In recent years, there has been a huge surge in the number of solar farms structured as LLCs that have commenced operation in East Coast states, including Maryland, Virginia, and North Carolina. At the same, there are news reports of solar LLCs that have declared bankruptcy and have gone out of business. When this occurs, employees may be laid off and the solar assets of the bankrupt company sold to satisfy or partially satisfy creditors. Under those circumstances, the solar farm may be shuttered, leaving the owner of the land and the county with solar power waste product and unresolved environmental issues, and the landowner may never be able to put the land back into productive acreage.
For anyone concerned about tracking corporate accountability and liability, the corporate structure of sPower warrants further comment. It illustrates the difficulty of assessing financial responsibility when there are multiple limited liability corporations working on the same project. According to filings with Virginia’s State Corporation Commission, sPower is actually the sPower Development Company, LLC, which is a wholly owned direct subsidiary of FTP Power, LLC, which is 50 percent owned by AES Lumos Holdings, LLC, and 50 percent owned by PIP5 Lumos, LLC. sPower has its own special- purpose subsidiary LLCs, which include Pleinmont Solar 1, LLC, Pleinmont Solar 2, LLC, Highlander Solar Energy Station 1, LLC, and Richmond Spider Solar, LLC. Each of these subsidiary LLCs of sPower are allocated different amounts of megawatt generation in four separate phases of the project. None of these companies involved in the project are regulated utilities.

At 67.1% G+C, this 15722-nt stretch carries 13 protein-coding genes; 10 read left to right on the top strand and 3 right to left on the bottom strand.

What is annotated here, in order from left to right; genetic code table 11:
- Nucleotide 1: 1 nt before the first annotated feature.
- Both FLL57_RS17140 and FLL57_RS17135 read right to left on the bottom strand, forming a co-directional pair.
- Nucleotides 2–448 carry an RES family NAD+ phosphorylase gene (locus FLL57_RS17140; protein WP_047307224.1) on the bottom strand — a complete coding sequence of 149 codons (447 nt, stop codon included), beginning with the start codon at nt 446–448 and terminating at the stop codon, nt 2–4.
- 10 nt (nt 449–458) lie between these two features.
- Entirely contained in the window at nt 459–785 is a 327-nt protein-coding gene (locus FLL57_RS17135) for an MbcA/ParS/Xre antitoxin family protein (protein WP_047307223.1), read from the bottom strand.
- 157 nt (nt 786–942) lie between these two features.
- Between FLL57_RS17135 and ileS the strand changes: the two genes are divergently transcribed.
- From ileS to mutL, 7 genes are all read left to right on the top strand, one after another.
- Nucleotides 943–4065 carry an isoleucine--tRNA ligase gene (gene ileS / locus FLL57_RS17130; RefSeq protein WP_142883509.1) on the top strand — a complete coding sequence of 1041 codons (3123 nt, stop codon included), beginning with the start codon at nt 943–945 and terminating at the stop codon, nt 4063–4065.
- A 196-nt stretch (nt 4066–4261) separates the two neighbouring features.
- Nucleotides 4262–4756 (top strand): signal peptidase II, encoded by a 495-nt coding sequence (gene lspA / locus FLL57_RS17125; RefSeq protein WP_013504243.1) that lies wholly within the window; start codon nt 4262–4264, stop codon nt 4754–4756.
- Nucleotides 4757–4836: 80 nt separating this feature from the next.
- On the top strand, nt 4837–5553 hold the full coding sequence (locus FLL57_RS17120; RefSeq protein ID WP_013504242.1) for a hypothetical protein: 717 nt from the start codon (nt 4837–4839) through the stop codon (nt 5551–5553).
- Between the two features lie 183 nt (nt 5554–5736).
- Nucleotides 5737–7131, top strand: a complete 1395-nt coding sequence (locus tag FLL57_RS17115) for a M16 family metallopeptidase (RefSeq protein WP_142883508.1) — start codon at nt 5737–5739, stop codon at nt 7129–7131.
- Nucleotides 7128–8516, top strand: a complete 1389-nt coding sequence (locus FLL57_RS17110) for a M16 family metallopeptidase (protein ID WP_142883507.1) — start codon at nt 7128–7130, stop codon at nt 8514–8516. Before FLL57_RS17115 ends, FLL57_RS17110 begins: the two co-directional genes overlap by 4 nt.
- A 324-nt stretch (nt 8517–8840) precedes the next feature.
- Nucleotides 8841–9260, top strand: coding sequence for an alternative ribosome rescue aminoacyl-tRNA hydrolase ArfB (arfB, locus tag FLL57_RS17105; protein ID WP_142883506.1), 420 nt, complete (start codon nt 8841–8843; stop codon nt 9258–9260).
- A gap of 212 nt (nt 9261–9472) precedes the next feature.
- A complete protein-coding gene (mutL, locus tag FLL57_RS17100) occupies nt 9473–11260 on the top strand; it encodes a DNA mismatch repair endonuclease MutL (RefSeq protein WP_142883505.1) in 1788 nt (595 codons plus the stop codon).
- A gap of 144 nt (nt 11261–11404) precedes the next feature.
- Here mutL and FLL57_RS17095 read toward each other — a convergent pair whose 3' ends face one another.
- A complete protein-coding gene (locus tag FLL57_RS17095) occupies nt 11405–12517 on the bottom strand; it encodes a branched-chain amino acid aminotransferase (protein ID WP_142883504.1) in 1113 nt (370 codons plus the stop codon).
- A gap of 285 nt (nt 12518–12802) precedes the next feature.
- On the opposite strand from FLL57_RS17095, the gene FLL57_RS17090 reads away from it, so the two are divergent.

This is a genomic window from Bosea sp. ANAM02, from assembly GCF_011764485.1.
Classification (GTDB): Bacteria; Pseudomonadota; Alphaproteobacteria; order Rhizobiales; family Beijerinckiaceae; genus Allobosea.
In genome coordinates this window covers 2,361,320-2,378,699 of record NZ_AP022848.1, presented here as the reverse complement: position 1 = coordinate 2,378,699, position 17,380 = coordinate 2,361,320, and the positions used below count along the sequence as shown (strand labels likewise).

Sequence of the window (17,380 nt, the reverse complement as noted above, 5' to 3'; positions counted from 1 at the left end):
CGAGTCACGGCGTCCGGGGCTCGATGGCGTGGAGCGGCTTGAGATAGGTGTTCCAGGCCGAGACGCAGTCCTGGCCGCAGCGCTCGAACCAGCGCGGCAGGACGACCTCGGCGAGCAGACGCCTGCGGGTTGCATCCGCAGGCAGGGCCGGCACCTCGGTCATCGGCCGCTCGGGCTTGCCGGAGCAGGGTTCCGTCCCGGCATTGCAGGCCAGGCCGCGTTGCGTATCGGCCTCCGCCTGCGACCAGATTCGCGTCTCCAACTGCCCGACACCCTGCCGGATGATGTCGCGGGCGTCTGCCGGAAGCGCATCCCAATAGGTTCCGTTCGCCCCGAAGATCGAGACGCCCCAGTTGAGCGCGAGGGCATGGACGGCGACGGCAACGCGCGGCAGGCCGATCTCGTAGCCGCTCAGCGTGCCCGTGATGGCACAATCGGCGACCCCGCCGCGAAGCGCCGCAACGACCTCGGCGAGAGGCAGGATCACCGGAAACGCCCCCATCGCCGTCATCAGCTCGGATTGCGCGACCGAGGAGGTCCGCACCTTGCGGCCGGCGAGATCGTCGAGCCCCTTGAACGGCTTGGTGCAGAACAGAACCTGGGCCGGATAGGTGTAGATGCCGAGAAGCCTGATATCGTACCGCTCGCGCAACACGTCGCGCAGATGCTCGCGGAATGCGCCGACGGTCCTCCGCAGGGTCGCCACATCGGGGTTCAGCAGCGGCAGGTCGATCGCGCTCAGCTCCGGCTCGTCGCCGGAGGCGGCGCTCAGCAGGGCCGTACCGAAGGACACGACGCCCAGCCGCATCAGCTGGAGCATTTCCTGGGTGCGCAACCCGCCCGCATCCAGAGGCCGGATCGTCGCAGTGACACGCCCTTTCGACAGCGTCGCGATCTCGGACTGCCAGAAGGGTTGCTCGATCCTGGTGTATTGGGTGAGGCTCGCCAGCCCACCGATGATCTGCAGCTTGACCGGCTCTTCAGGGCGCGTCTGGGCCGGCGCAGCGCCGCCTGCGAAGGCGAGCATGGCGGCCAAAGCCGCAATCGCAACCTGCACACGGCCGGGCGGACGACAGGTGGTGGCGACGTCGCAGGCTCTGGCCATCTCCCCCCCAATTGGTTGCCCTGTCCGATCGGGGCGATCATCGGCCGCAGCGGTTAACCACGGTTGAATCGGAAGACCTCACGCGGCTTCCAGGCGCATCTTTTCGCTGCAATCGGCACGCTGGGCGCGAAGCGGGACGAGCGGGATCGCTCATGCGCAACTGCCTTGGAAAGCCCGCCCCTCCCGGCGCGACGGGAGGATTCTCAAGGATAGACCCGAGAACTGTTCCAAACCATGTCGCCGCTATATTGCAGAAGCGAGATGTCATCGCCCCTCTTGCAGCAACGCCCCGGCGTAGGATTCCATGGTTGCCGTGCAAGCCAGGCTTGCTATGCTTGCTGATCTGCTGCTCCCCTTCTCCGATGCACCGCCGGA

5. Risks to Wildlife and Destruction of Critical Wildlife Habitat
Rural farms and forests in the tidal counties of the Chesapeake Bay Region provide vital habitat essential for the survival of countless numbers of migratory and nonmigratory wildlife species. These critical habitat areas are being threatened by solar business entities that view farms and forests as assets to exploit for private gain.
As solar farms spread across the Chesapeake Bay region, there is growing concern about their impact on wildlife, both migratory and domestic, and on the destruction of critical natural resource habitat that is necessary for the survival of many wildlife species. The legislative initiatives that support solar as a climate-friendly, renewable-energy source never contemplated the threat it would pose to ecologically important farmland and forests, or to critical wildlife habitat areas. We are now seeing more instances where solar companies are proposing the destruction of vast amounts of forestland and environmentally important farmland.